Fox CFO Hints Company Could Drop ‘Thursday Night Football’
9th December 2020

Fox Corporation is currently the only NFL media partner to carry two different football franchises. Depending on the future costs of those games, Fox may be content to carry just one.

The chief financial officer of the company said Tuesday that if forced to make a decision about whether to carry just Sunday-afternoon football games or “Thursday Night Football,” Fox would opt for the Sunday package. The NFL and its media partners — Fox, ViacomCBS, NBCUniversal and Walt Disney — have been in ongoing talks in recent months about renewing football rights packages. The league’s current rights deal with Disney’s ESPN lapses after the 2021 season, while its contracts with the remaining three last through 2022.

“If there is a choice between the two,” said Steve Tomsic, Fox Corp.’s CFO, speaking to investors at a conference organized by UBS, Fox’s Sunday package “is absolutely core to our hearts.” He added:  “The heritage of the company was built on Sunday afternoon football,” a reference to founder Rupert Murdoch’s decision in 1993 to gain momentum for his still-fledgling Fox broadcast network by paying a whopping $1.6 billion for the rights to Sunday NFL games previously held by CBS.

Football rights have gone up significantly since then, and it’s tough to envision Fox being willing to pay over-the-top dollars for two different football programs at this moment in the media business. Simply put, current expectations hold that NFL prices could rise as much as 50% to 80% in the next round of talks.

CBS, NBC and Fox are believed to be paying a combined $3.1 billion per year for Sunday games, compared to $1.94 billion a year under the previous contract. ESPN’s rights to broadcast “Monday Night Football” are believed to cost around $1.9 billion per year, compared to $1.1 billion paid in the previous contract. Fox struck a separate deal to broadcast “Thursday Night Football” for five years starting in the fall of 2019, a contract believed to be worth more than $650 million per year.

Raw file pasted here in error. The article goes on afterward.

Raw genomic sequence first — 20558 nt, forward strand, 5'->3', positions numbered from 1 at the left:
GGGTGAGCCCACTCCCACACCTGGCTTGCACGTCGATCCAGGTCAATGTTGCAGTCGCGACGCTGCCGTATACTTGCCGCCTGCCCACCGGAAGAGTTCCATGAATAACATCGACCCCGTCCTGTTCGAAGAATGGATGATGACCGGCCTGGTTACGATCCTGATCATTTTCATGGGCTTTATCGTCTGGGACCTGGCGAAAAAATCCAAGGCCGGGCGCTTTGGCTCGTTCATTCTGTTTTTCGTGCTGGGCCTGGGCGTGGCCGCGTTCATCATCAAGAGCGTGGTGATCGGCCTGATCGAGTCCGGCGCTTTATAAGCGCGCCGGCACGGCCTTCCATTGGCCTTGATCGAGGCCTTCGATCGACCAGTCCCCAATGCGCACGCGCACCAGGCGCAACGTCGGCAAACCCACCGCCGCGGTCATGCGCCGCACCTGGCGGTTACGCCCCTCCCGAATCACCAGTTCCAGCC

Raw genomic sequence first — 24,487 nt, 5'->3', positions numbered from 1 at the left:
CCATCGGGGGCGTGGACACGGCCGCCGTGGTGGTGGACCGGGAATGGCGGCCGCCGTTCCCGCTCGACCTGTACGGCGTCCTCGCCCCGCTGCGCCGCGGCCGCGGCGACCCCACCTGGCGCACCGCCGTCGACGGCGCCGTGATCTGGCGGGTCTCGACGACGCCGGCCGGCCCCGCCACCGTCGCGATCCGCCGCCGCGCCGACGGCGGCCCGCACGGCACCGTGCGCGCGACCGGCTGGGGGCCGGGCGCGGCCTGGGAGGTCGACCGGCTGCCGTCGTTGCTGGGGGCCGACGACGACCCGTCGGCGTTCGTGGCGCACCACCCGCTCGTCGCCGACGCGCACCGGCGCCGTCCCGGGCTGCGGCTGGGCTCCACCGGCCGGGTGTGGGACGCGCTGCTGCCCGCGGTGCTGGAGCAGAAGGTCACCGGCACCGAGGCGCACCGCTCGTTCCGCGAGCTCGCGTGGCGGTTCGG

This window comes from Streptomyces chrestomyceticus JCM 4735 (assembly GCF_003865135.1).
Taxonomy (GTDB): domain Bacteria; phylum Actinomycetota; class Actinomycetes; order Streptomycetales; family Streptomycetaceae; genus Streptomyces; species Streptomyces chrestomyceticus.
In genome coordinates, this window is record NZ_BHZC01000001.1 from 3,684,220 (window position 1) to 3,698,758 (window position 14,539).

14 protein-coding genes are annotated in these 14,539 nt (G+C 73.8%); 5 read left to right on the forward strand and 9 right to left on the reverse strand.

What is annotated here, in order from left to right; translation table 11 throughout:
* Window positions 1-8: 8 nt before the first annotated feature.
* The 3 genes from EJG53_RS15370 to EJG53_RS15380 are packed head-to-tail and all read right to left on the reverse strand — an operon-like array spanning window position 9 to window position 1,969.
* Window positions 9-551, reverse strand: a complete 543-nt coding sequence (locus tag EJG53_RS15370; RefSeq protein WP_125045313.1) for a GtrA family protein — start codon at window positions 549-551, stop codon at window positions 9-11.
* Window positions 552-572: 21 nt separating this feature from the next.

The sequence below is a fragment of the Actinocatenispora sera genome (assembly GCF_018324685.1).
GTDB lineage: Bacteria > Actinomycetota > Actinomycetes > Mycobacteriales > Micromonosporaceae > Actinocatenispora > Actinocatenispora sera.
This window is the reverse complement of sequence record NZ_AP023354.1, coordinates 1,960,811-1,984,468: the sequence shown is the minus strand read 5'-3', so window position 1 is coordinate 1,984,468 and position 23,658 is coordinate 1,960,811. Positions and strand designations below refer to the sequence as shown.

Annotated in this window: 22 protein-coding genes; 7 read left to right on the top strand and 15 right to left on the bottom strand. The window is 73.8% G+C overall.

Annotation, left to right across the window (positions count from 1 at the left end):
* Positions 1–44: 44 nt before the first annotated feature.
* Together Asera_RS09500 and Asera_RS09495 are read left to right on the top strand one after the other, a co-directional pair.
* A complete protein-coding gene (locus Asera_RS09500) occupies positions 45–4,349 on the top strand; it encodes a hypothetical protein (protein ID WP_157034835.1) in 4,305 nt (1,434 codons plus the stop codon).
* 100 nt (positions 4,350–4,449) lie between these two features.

As more consumers migrate to streaming venues, many traditional media companies are trying to stockpile cash to fuel new lines of content. ViacomCBS recently agreed to part ways with both its CNET tech-media unit and its Simon & Schuster book-publishing operation, a move that company CEO Bob Bakish on Tuesday said had secured more than $2 billion in cash it could use to create new content for streaming audiences, while maintaining its dividend and paying off debt.

The NFL’s Thursday-night package has proven to be a challenge for several media companies. While “Thursday Night Football” draws sizable viewership, the games were difficult to monetize for both CBS and NBC, which previously aired the matches. And Fox was widely seen as having overpaid for the property in 2018, when it committed $3.25 billion for it over five years.  If the price for Fox’s Sunday games rises significantly, Fox may have to reconsider its Thursday-night affiliation. What’s more, “Thursday Night Football” is simulcast on the NFL Network and streams via Amazon, meaning Fox has to pay top dollar for a property that it not exclusive.

There has been speculation that the NFL hoped to conclude negotiations with all of its media partners by November, but the effects of the coronavirus pandemic on its current football season have absorbed executives’ attention, When asked Tuesday if he knew when rights talks would conclude, Tomsic responded: “Hard to put a time frame on it.”

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